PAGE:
Nuke deal for India's prosperity: US economist

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Agartala, Sep 21 (UNI) A California-based economist has strongly supported the Indo-US nuclear deal for India's economic prosperity and better cooperation between the US and the Southeast Asian countries.

Speaking to UNI here today, Professor and James Irvine Chairman of Urban and Regional Planning in University of Southern California Tridib Banerjee said energy was the big issue for developing countries and nuclear cooperation with the US would contribute a lot in this regard to India.

He said since the defence sector had been excluded from the proposed deal, there was no reason for apprehension of security threat or interruption of sovereignty rather it would ensure a long-term nuclear commerce between India and the US.

Prof Banerjee 'smelled Chinese influence' in the opposition of the deal in India and pointed out that China is an emerging threat to India and were accordingly trying to snap Indo-US tie-up in economy and energy sectors.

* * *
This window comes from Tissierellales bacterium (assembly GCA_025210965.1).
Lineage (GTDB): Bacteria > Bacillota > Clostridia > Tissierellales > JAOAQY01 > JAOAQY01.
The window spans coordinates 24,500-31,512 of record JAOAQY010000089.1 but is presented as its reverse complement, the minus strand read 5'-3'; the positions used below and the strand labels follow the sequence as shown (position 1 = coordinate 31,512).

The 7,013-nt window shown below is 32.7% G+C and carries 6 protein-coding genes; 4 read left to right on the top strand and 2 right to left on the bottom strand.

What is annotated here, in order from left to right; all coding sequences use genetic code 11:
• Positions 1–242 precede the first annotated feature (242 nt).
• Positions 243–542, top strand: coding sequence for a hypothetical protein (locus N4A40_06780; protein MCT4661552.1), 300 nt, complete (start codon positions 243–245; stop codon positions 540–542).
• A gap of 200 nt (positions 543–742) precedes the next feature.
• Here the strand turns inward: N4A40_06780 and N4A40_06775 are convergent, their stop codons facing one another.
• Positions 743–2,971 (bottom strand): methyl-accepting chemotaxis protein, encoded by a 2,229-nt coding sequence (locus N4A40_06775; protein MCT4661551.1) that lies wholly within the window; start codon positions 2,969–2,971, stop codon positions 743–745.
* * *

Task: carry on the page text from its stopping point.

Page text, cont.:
''While the US wants India as it's strategic partner, China tries to dominate India,'' he stated and added that democracy prevailed both in India and the US although with some differences in governance. However in China, socialism prevails, which is in sharp contrast with the mode of governance existant in these democratic countries.

Referring to the economic projections of the leading investment group Goldman Sachs, Prof Banerjee said, ''Gross Domestic Products (GDP) in China will cross US's GDP in 2040 while India's GDP will be equal to that of US and that is why the Bush administration was contemplating for greater cooperation with India.

The American Centre, Kolkata, brought Prof Banerjee here yesterday who delivered two separate lectures on urban planning to a gathering of engineers and professionals at the Institution of Engineers and National Institute of Technology(NIT), Agartala.

He had also met Chairperson of Agartala Municipal Council Shankar Das and discussed on various emerging issues of urbanisation and shared the practices of the US in the field.


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